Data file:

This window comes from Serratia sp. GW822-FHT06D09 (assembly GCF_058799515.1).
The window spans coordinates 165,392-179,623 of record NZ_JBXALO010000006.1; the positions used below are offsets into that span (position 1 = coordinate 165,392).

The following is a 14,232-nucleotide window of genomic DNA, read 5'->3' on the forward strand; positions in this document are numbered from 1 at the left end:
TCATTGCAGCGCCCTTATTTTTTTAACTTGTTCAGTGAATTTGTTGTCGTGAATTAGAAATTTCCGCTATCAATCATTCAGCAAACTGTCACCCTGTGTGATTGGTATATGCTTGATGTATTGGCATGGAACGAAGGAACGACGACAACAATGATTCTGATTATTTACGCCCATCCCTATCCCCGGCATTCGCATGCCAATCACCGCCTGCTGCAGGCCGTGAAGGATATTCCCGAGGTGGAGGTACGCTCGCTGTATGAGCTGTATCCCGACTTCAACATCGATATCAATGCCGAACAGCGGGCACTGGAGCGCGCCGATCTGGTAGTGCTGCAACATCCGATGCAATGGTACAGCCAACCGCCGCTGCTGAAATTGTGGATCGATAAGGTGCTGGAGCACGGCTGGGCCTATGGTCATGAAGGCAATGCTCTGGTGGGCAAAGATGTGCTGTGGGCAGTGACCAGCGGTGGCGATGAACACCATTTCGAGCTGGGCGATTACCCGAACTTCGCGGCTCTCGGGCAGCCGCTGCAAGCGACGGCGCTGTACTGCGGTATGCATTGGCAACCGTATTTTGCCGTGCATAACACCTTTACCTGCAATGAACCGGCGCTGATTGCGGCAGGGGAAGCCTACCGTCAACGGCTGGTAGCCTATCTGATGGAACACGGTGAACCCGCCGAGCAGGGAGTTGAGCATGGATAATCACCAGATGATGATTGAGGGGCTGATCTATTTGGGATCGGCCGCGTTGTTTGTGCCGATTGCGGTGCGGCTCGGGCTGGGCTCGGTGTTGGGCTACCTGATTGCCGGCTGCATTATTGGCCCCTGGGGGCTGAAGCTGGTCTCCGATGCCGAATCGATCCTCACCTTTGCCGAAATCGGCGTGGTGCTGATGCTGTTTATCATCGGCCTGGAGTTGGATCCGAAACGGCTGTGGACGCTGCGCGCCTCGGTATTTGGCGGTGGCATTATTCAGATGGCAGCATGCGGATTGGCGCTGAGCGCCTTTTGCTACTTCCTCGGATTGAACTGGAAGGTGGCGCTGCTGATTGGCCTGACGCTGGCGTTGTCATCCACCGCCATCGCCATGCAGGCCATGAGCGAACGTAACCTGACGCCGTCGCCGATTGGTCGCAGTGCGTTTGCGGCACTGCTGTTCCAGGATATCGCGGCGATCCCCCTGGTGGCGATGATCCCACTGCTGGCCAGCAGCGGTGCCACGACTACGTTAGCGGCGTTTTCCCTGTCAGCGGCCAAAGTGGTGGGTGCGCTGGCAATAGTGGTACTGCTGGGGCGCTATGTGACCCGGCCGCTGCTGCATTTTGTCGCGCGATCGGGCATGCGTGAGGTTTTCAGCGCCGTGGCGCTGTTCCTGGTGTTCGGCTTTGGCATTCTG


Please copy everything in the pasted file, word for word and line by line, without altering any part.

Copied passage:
This window comes from Serratia sp. GW822-FHT06D09 (assembly GCF_058799515.1).
The window spans coordinates 165,392-179,623 of record NZ_JBXALO010000006.1; the positions used below are offsets into that span (position 1 = coordinate 165,392).

The following is a 14,232-nucleotide window of genomic DNA, read 5'->3' on the forward strand; positions in this document are numbered from 1 at the left end:
TCATTGCAGCGCCCTTATTTTTTTAACTTGTTCAGTGAATTTGTTGTCGTGAATTAGAAATTTCCGCTATCAATCATTCAGCAAACTGTCACCCTGTGTGATTGGTATATGCTTGATGTATTGGCATGGAACGAAGGAACGACGACAACAATGATTCTGATTATTTACGCCCATCCCTATCCCCGGCATTCGCATGCCAATCACCGCCTGCTGCAGGCCGTGAAGGATATTCCCGAGGTGGAGGTACGCTCGCTGTATGAGCTGTATCCCGACTTCAACATCGATATCAATGCCGAACAGCGGGCACTGGAGCGCGCCGATCTGGTAGTGCTGCAACATCCGATGCAATGGTACAGCCAACCGCCGCTGCTGAAATTGTGGATCGATAAGGTGCTGGAGCACGGCTGGGCCTATGGTCATGAAGGCAATGCTCTGGTGGGCAAAGATGTGCTGTGGGCAGTGACCAGCGGTGGCGATGAACACCATTTCGAGCTGGGCGATTACCCGAACTTCGCGGCTCTCGGGCAGCCGCTGCAAGCGACGGCGCTGTACTGCGGTATGCATTGGCAACCGTATTTTGCCGTGCATAACACCTTTACCTGCAATGAACCGGCGCTGATTGCGGCAGGGGAAGCCTACCGTCAACGGCTGGTAGCCTATCTGATGGAACACGGTGAACCCGCCGAGCAGGGAGTTGAGCATGGATAATCACCAGATGATGATTGAGGGGCTGATCTATTTGGGATCGGCCGCGTTGTTTGTGCCGATTGCGGTGCGGCTCGGGCTGGGCTCGGTGTTGGGCTACCTGATTGCCGGCTGCATTATTGGCCCCTGGGGGCTGAAGCTGGTCTCCGATGCCGAATCGATCCTCACCTTTGCCGAAATCGGCGTGGTGCTGATGCTGTTTATCATCGGCCTGGAGTTGGATCCGAAACGGCTGTGGACGCTGCGCGCCTCGGTATTTGGCGGTGGCATTATTCAGATGGCAGCATGCGGATTGGCGCTGAGCGCCTTTTGCTACTTCCTCGGATTGAACTGGAAGGTGGCGCTGCTGATTGGCCTGACGCTGGCGTTGTCATCCACCGCCATCGCCATGCAGGCCATGAGCGAACGTAACCTGACGCCGTCGCCGATTGGTCGCAGTGCGTTTGCGGCACTGCTGTTCCAGGATATCGCGGCGATCCCCCTGGTGGCGATGATCCCACTGCTGGCCAGCAGCGGTGCCACGACTACGTTAGCGGCGTTTTCCCTGTCAGCGGCCAAAGTGGTGGGTGCGCTGGCAATAGTGGTACTGCTGGGGCGCTATGTGACCCGGCCGCTGCTGCATTTTGTCGCGCGATCGGGCATGCGTGAGGTTTTCAGCGCCGTGGCGCTGTTCCTGGTGTTCGGCTTTGGCATTCTG